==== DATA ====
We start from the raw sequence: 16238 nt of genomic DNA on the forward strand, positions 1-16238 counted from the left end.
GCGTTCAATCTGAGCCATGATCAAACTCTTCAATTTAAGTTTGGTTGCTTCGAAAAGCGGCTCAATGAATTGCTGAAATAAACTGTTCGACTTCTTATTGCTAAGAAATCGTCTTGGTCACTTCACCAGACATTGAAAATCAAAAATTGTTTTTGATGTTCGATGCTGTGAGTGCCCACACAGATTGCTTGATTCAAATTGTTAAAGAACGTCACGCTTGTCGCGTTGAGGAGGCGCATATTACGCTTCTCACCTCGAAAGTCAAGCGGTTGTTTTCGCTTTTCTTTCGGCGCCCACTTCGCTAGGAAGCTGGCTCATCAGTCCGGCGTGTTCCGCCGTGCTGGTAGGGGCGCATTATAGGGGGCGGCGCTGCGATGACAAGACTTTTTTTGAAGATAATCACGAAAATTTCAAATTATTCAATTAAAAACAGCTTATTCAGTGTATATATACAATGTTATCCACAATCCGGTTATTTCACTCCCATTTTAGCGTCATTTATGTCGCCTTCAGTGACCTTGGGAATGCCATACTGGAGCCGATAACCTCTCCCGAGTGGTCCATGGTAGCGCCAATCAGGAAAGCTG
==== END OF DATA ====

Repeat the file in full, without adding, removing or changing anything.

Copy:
We start from the raw sequence: 16238 nt of genomic DNA on the forward strand, positions 1-16238 counted from the left end.
GCGTTCAATCTGAGCCATGATCAAACTCTTCAATTTAAGTTTGGTTGCTTCGAAAAGCGGCTCAATGAATTGCTGAAATAAACTGTTCGACTTCTTATTGCTAAGAAATCGTCTTGGTCACTTCACCAGACATTGAAAATCAAAAATTGTTTTTGATGTTCGATGCTGTGAGTGCCCACACAGATTGCTTGATTCAAATTGTTAAAGAACGTCACGCTTGTCGCGTTGAGGAGGCGCATATTACGCTTCTCACCTCGAAAGTCAAGCGGTTGTTTTCGCTTTTCTTTCGGCGCCCACTTCGCTAGGAAGCTGGCTCATCAGTCCGGCGTGTTCCGCCGTGCTGGTAGGGGCGCATTATAGGGGGCGGCGCTGCGATGACAAGACTTTTTTTGAAGATAATCACGAAAATTTCAAATTATTCAATTAAAAACAGCTTATTCAGTGTATATATACAATGTTATCCACAATCCGGTTATTTCACTCCCATTTTAGCGTCATTTATGTCGCCTTCAGTGACCTTGGGAATGCCATACTGGAGCCGATAACCTCTCCCGAGTGGTCCATGGTAGCGCCAATCAGGAAAGCTG